Per my subject-line above, as well as the URL I just posted on this very same subject? We think greatly alike... (not that I consider myself a "great mind", as I only used that old adage to prove my point here... which is, in utter agreement with that which I quoted from you!)

Now, of course, @ least YOU have the "presence of mind" to realize THAT that which I stated also can "hold true" which is the opposing viewpoint you note - however, I do utterly agree that "Open Sores" (lol, just a joke, I don't want Mr. Stallman "coming down on me" here, OR, any of the "Pro Open-Source crew" doing so either, etc. / et al) does lend itself to MORE FOLKS BEING ABLE TO SPOT & REPORT ON, IF NOT PATCH THEMSELVES (well, provided they have a knowledge of programming that is)...

APK

P.S.=> Also per this statement from you:

"As I recall, the Chinese government has access to the Windows source code. Google's been claiming that the Chinese government launched the attacks, and security experts have backed them up. The obvious conclusion is that having the source gave the Chinese government the opportunity to develop a new attack against Windows." - by Judebert (147131) on Thursday January 21, @09:35AM (#30845578) Homepage

Well... also in that URL above where I replied much along the SAME LINES/TRAIN OF THOUGHT as you have, Judebert? I feel that black-hat "hacker/cracker" types (alongside white hatters too mind you) do the world a "favor", albeit in the case of blackhats, unintentionally (mostly), & I noted it in that URL above: THEY POINT OUT WHAT NEEDS "SHORING UP" & IMPROVING!

("Big Fan" here of this old adage too -> "When life gives you LEMONS? MAKE LEMONADE!" - in other words? In every "bad", there's a GOOD too)... apk

Re:Attack from the source (1)

shutdown -p now (807394) | more than 4 years ago | (#30848600)

In products where the source is available to everyone, there is no advantage to any party.

Not quite; in that case, the advantage is to parties which can afford to allocate more resources to perform a security analysis of said code. Even if you personally were handed the complete source code of Windows, I doubt you'd be able to uncover and fix security flaws faster than Chinese government hackers can.

Re:Attack from the source (1)

RobertM1968 (951074) | more than 4 years ago | (#30849466)

As I recall, the Chinese government has access to the Windows source code [cnet.com] . Google's been claiming that the Chinese government launched the attacks, and security experts have backed them up. The obvious conclusion is that having the source gave the Chinese government the opportunity to develop a new attack against Windows.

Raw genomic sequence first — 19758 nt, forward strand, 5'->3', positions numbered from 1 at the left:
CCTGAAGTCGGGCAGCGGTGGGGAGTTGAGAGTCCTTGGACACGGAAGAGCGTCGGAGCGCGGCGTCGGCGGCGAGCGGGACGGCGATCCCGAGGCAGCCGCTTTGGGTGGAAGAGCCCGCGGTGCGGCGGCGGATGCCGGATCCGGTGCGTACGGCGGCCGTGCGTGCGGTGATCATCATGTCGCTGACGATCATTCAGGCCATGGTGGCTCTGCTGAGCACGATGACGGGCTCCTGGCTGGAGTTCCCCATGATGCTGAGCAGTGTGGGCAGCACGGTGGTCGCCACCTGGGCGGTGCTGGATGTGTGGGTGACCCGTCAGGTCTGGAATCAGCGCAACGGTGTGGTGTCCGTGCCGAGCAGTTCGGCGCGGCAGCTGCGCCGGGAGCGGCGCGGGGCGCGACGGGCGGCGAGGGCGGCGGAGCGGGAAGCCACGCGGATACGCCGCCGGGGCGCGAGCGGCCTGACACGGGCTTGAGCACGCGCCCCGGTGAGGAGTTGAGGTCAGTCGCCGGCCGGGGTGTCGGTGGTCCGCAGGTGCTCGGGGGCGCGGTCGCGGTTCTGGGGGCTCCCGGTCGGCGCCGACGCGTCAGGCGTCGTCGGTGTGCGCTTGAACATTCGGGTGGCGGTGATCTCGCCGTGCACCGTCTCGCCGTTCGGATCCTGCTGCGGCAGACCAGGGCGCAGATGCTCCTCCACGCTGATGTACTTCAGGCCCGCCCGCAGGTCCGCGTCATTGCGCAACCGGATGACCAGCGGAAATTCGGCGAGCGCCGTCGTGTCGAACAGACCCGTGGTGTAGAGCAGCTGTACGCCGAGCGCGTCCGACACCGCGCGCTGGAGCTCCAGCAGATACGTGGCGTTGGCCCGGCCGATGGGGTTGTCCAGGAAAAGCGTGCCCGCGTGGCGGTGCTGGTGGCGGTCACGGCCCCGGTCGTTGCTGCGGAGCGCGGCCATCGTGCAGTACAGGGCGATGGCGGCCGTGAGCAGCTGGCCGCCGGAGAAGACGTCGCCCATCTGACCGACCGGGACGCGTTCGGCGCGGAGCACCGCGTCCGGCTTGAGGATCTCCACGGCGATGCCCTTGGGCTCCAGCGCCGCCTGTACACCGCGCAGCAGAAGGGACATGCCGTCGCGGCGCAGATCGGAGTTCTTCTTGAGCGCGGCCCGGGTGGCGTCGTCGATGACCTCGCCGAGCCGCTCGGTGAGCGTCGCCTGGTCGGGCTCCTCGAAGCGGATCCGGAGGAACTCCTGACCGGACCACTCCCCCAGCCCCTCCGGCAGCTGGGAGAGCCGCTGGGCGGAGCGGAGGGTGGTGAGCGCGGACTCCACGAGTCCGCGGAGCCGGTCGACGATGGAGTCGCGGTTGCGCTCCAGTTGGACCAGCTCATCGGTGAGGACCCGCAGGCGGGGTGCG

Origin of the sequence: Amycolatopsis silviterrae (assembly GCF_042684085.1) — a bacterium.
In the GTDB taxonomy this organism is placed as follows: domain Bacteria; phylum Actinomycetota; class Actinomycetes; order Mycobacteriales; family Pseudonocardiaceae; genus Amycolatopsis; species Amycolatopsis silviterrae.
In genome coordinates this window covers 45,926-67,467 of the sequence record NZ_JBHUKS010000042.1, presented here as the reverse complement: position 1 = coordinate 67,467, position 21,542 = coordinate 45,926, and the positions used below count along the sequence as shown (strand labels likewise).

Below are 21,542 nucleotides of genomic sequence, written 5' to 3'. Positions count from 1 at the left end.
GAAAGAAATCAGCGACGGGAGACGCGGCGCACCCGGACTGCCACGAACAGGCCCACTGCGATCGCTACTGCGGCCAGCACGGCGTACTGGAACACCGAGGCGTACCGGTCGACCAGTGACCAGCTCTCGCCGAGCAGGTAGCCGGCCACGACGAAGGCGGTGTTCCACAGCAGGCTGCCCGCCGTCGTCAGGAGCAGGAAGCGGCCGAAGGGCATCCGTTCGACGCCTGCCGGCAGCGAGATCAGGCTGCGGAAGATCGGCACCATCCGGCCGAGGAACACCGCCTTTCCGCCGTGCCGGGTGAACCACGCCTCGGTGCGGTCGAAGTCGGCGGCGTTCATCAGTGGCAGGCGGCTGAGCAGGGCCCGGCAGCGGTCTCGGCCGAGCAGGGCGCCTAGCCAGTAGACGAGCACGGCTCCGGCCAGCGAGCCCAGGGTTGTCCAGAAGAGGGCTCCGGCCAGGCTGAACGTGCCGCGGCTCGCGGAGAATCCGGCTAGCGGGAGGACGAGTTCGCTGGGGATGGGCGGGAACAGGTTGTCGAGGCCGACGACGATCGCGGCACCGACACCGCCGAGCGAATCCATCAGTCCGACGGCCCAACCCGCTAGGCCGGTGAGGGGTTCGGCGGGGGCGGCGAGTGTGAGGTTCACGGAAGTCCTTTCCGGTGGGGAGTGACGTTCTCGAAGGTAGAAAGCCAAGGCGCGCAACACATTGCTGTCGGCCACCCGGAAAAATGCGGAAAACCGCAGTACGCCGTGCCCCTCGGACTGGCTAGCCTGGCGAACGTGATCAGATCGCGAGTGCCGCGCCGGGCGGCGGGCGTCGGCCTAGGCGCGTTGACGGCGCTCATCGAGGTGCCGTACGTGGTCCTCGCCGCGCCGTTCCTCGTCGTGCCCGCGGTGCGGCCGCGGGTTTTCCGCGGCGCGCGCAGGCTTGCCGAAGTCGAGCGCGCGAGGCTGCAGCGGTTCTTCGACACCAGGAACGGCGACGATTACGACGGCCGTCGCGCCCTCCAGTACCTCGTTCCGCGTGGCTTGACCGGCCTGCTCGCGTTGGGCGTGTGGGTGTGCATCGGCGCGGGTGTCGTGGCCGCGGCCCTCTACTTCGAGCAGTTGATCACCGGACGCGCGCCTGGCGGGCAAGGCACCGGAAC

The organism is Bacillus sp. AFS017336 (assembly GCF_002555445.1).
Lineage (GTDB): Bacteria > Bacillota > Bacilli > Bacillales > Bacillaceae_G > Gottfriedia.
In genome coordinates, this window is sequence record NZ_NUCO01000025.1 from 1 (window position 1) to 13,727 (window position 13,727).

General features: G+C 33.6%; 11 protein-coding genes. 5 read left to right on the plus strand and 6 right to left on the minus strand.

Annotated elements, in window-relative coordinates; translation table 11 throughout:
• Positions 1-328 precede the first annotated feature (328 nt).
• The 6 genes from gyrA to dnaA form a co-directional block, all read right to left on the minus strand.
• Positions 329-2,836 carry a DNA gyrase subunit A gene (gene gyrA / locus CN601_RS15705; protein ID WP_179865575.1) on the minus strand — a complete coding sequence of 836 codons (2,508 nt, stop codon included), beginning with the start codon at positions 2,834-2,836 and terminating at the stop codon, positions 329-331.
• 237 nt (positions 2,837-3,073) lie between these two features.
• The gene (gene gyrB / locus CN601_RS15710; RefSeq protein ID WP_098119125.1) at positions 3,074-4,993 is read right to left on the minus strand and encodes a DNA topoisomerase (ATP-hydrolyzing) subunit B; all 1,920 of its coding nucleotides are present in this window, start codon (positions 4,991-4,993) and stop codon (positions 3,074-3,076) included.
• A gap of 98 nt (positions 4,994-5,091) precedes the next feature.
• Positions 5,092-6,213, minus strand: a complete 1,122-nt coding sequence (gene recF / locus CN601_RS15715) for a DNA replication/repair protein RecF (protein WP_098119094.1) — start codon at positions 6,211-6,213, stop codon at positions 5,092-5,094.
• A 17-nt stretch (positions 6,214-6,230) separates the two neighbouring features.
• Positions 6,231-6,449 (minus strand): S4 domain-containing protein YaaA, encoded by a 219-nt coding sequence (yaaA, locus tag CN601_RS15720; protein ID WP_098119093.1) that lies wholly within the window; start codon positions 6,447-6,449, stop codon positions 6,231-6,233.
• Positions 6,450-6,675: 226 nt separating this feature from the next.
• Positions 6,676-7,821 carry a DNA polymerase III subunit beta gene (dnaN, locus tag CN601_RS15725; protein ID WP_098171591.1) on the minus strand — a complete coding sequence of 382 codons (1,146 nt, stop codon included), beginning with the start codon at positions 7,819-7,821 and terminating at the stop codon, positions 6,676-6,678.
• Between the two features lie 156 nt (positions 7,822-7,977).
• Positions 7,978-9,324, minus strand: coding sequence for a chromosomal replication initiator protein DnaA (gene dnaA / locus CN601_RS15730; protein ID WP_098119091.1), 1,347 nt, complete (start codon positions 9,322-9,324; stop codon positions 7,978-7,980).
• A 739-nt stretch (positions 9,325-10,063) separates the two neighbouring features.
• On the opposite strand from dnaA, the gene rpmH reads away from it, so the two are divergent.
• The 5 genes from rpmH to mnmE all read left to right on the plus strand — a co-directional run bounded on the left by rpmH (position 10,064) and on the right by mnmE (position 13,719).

While some might see this as an argument against Open Source security products, I see exactly the opposite. The closed source made it possible for the only party with the source to gain an advantage. In products where the source is available to everyone, there is no advantage to any party. Therefore the holes are found and sealed, instead of left to fester, like this one was.

While that may have made it easier for them, it does not explain the numerous hackers and script kiddies who have managed to compromise IE7/8 and Vista/Win7 security, even on default configurations; as they did not have access to the source code.

The rest, though I agree with ("holes are found and sealed, etc") is also contingent on other factors when Microsoft is involved.
(1) Holes are only "sealed" when enough media attention is drawn to them - otherwise it's when Microsoft gets around to it, if ever.
(2) The holes are generally poorly patched, and not truly sealed (see the half dozen MAJOR (and tons of minor) .NET fixes to deal with the RCE exploits, where after each one, a very similar exploit was found because the hole was never properly patched, or there were dozens of others that were skipped).

No, I am not trying to bash Microsoft... there are enough others here to do that. I am simply pointing out history as it happened. Every statement above has historical backing to it (#2 I even provided one of many examples).

treason? (0)

Anonymous Coward | more than 4 years ago | (#30846766)

From Wikipedia [wikipedia.org] :

Oran's Dictionary of the Law (1983) defines treason as: "...[a]...citizen's actions to help a foreign government overthrow, make war against, or seriously injure the [parent nation]." In many nations, it is also often considered treason to attempt or conspire to overthrow the government, even if no foreign country is aided or involved by such an endeavour.

msft [google.com]

Et tu, Brute? [wikipedia.org]

Please Tell Me (1)

The Wild Norseman (1404891) | more than 4 years ago | (#30847206)

Is it just me or does the following make sense in a "no, I'm not that paranoid" paranoid sort of way?

Google has alleged that the attacks were launched by Chinese attackers. Subsequently, security experts have offered evidence that links the attacks to China."

Google: Hey! We think the Chinese did this!
Security Experts (so-called): Hey! You're right! In fact, we now have evidence that the Chinese did this heinous crime!
Google: Wait! We think that someone in Poland helped out!
SE(S-C): Hey! By golly, you're right again! In fact, we have even more evidence that the Chinese were helped by those crafty Poles!
Google: Wait! We think that the same dudes who tapped into the Predator video-feed also had a devious hand in this!
SE(S-C): Hey! You're really batting a thousand! In fact, we just now received a cached download of the streaming video of Osama bin Laden's laptop showing him punching the buttons!
Google: Yay! Now we can go to the peoples of the world with all this wonderful proof that we don't do evil; evil is done to us!